TIME Podcast

Serial‘s Key Witness, Jay, Reveals New Details About the Case

Serial
Serial

Jay Wilds explains lying to the police and helping bury Hae Min Lee's body

The man who served as the key witness against Adnan Syed in the 2000 Baltimore murder investigation, which recently has gained national attention thanks to the hit podcast Serial, revealed new details about the case in a report released Monday.

Although Jay Wilds declined to be formally interviewed by Serial host Sarah Koenig, he told The Intercept in a multi-part interview that he was unfairly portrayed.

Koenig investigated the circumstances surrounding the death of Hae Min Lee, Syed’s ex-girlfriend, and the role that Wilds played. Syed was later found guilty of murder and is serving a life sentence in prison. Although Wilds admitted to police that he helped Syed bury her body, he denied further involvement — and Koenig questioned why his story surrounding the afternoon of Lee’s murder changed over time. Wilds, who dealt pot at the time, said:

I wasn’t openly willing to cooperate with the police. It wasn’t until they made it clear they weren’t interested in my ‘procurement’ of pot that I began to open up any. And then I would only give them information pertaining to my interaction with someone or where I was.

Wilds also clarified his friendship with Syed (“I only smoked with him two or three times”), his fear of retribution for dealing drugs (“I also ran the operation out of my grandmother’s house and that also put my family at risk”) and chilling details about seeing and burying Lee’s body.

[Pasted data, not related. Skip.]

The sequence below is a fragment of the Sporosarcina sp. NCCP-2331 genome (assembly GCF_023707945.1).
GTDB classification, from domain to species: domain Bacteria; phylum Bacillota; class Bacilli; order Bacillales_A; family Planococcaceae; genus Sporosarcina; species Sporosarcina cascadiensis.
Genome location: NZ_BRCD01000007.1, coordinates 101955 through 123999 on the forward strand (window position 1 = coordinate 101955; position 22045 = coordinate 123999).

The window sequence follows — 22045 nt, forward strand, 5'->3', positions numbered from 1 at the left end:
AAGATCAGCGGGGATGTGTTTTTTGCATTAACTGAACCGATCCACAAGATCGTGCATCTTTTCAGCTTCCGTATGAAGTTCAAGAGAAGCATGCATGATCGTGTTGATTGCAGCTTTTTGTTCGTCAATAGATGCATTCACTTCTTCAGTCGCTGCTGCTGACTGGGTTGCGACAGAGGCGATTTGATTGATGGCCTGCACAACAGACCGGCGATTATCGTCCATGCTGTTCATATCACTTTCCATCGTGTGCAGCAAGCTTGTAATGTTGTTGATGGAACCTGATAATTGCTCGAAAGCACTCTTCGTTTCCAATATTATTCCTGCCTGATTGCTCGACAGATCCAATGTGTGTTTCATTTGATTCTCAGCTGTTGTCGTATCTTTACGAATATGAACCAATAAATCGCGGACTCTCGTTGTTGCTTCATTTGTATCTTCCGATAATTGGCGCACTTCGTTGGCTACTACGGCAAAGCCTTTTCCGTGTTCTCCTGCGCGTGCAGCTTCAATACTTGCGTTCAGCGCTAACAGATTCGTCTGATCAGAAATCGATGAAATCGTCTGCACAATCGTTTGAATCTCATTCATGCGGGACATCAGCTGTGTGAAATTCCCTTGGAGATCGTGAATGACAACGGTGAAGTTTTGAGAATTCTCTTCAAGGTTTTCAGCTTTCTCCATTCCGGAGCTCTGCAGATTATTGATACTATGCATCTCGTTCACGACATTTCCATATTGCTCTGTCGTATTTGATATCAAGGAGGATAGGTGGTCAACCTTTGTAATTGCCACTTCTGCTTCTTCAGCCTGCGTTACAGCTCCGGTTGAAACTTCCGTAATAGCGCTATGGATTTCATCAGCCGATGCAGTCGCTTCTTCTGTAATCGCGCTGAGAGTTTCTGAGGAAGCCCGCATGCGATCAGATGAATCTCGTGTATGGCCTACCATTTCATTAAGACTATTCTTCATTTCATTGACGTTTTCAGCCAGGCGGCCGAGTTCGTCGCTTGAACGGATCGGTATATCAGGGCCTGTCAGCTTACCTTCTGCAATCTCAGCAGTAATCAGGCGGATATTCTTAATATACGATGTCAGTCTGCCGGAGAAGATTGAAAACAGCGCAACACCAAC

Read more at The Intercept

Read next: The Innocence Project Tells Serial Fans What Might Happen Next

TIME radio

Casey Kasem Family Feud Continues as Radio DJ’s Body Is Buried in Oslo

Eric Jamison—AP In this Oct. 27, 2003, file photo, Casey Kasem poses for photographers after receiving the Radio Icon award during the 2003 Radio Music Awards in Las Vegas

Former host of American Top 40 was buried in Norway last week without the knowledge of his adult children from a previous marriage

Casey Kasem, the legendary former host of the radio show American Top 40, was buried last week, six months after his death, at a cemetery in Oslo, adding another chapter to a long-running family feud.

In a Facebook post on Tuesday, Kasem’s daughter Kerri Kasem wrote: “This morning my family and I learned that my Dad’s abusive wife Jean Thompson Kasem and their daughter Liberty conned a cemetery in Norway into burying my Dad there. Even with ALL the letters, attached below, from my father’s friends and family stating that he wanted to be buried in the UNITED STATES, the country in which he was born and raised, his wishes were, once again, ignored by his unfaithful wife.”